I keep returning for the landscape. It starts with the two-hour flight north from Yellowknife over the tundra to the Burnside River delta and small cluster of buildings of Bathurst Inlet. It continues with the landforms we see and come to understand of as we explore the Inlet, trekking along glacial rebound beaches and along diabase sills and over saddles in the Bathurst ridge.
I return for the birds. Shorebirds nest here after long migrations from South America. White-crowned Sparrows and redpolls sing in the bushes outside my cabin. Loons and eiders nest on islands. Jaegers and Peregrine Falcon soar overhead.
I return for the ‘unscheduled performances’ of Caribou, Wolverine, Grizzly Bears, Muskox, Arctic Wolf, and Arctic Hare. As we ply the waters and walk the land, I try to develop the Inuit’s ability to scan a landscape and see “what doesn’t belong there”. Maybe someday I’ll be the first to point out the day’s best sighting!
I come for the garden of Arctic flowers abloom on the tundra - lousewort, lupine, fireweed, avens and orchids, and so many more that Page Burt, the lodge’s naturalist, has documented in her Arctic flower guide, Barrenland Beauties. And I come for the rock gardens along the shoreline, with their beautifully coloured and shaped and layered rocks, laced with patterns of yellow, orange, and grey lichen.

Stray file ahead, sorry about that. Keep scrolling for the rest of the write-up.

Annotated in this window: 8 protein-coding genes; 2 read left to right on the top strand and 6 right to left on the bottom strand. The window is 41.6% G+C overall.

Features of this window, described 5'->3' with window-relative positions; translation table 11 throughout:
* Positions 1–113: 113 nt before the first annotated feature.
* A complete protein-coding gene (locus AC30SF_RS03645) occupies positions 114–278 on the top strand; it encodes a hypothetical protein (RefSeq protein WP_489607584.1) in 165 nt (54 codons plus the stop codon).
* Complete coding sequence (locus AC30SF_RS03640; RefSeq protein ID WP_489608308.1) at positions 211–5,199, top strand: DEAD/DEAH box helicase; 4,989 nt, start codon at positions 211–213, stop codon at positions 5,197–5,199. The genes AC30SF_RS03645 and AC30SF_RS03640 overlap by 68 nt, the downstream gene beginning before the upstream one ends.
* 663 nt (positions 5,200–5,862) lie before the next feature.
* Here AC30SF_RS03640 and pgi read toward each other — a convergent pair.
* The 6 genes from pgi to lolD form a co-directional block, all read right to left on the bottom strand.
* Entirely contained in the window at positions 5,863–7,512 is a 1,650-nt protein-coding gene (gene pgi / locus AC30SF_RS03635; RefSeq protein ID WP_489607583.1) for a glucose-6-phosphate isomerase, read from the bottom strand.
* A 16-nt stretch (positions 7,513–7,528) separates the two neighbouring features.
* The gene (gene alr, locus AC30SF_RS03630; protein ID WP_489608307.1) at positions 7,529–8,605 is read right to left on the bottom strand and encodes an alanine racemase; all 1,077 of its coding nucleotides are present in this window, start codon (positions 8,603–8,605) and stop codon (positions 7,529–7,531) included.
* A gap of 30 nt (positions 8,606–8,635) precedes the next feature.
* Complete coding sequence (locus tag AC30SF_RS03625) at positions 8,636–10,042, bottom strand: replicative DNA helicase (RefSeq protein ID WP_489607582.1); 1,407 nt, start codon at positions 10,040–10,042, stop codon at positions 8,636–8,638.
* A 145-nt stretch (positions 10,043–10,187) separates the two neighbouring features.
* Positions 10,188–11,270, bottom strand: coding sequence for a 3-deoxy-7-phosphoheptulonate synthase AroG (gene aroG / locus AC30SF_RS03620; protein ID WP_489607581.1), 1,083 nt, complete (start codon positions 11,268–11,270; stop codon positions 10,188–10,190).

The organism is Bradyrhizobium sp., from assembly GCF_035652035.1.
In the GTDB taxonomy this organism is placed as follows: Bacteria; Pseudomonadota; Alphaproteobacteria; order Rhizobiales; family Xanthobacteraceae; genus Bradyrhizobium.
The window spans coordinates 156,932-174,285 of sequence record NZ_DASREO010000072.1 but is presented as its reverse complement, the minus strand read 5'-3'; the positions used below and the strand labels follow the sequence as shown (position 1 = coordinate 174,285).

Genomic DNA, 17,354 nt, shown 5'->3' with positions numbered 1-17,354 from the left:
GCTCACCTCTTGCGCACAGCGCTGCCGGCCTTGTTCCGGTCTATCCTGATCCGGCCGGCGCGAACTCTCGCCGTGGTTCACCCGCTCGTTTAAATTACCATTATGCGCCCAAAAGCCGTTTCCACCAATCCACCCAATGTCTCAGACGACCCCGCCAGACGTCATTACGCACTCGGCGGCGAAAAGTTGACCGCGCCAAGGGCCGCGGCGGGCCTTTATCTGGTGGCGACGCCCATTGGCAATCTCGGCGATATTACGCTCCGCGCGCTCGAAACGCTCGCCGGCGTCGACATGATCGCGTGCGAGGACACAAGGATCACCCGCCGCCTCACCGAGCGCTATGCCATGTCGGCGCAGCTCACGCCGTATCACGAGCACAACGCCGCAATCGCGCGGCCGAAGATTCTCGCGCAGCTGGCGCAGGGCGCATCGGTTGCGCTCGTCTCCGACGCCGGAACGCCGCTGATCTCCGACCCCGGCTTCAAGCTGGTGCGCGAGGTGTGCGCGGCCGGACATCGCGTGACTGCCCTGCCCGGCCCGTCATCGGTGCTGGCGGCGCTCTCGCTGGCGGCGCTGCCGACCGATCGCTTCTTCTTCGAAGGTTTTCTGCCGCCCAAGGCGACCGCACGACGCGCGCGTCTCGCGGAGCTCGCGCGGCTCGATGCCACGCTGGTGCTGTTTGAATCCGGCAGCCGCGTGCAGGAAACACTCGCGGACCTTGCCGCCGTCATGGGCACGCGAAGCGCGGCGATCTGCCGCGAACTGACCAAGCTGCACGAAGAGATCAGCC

I return for the early human history of the area, evident at Inuit archeological sites with tent rings, meat caches and caribou runs, and in demonstrations of traditional tools and clothing. We learn the European history in the area, such as Franklin’s exploration of the Inlet while seeking the Northwest Passage… and the lodge itself being a former Hudson’s Bay trading post.
And always I return, knowing that I will be met with the gentle and tireless hospitality of lodge staff – the Inuit families, the Warners, and Page Burt. I can think of no better place to connect with and learn about Canada’s amazing Arctic than with these people and at this place: Bathurst Inlet.